Thin film temperature sensors for gas turbine engines: Problems and prospects

Budhani, R. C. ; Prakash, S. ; Bunshah, R. F. (1986) Thin film temperature sensors for gas turbine engines: Problems and prospects Journal of Vacuum Science & Technology A: Vacuum, Surfaces, and Films, 4 (6). pp. 2609-2617. ISSN 0734-2101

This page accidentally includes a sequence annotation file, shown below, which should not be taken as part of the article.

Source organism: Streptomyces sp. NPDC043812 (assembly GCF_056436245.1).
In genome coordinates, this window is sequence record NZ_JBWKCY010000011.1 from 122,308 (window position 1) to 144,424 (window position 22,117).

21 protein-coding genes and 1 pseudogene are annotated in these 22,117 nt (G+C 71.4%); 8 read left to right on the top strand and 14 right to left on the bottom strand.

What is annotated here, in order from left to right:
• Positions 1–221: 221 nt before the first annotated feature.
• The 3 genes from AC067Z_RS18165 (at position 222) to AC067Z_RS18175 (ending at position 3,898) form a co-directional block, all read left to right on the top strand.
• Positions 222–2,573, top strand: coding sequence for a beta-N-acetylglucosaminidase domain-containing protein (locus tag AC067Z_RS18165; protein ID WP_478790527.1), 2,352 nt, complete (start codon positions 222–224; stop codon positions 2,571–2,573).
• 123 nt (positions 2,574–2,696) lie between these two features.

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The increasing trend towards high-temperature, fuel efficient jet engines has led to the development of complex cooling schemes for the turbine blades. The measurement of temperature of the blade during operation, which is accomplished in conventional blade design by embedding wire thermocouples in the blade wall, causes serious structural and aerodynamic problems in the case of cooled turbines. In order to meet the requirement of temperature measurement in cooled turbines, it is desirable to develop surface-mounted thin-film thermocouples or a resistance thermometer. In the current state of the art of thin-film thermocouples, the sensing element consists of 2-μm-thick Pt and Pt 10% Rh thin-film elements deposited on the insulating surface of the blades and vanes. The insulator is developed by thermal oxidation of a MCrAlY coating which is deposited on the blade and vane surface in the current state of turbine technology. The understanding of the structural and thermoelectric stability of the sensor elements and of the insulating layer of Al2O3 in the hostile environment of a gas turbine requires an in-depth study of the metallurgical reactions occurring at the thin-film Al2O3 and Al2O3-MCrAlY interfaces and of the corrosive reactions on the surface of the metal film. The work presented in this review addresses the problems associated with obtaining highly adherent and insulating Al2O3 on the MCrAlY surfaces, adhesion of the sensor elements, thermoelectric stability of the sensors on contamination, and finally the development of a corrosion protection coating. The desired quality Al2O3 has been grown on NiCoCrAlY-coated nickel-based superalloy substrates by a combination of oxidation treatments. The interface-modified Pt and Pt/Rh films are deposite- - d on the oxide by a dc magnetron sputtering technique. The corrosion protection requirements involve deposition of Si-O-N and Si3N4 graded structures on the sensors by the plasma-assisted chemical vapor deposition process. Details of the electrical and metallurgical characteristics of the device at each stage of the coating/film growth have been analyzed by a number of surface sensitive and bulk analytical techniques.

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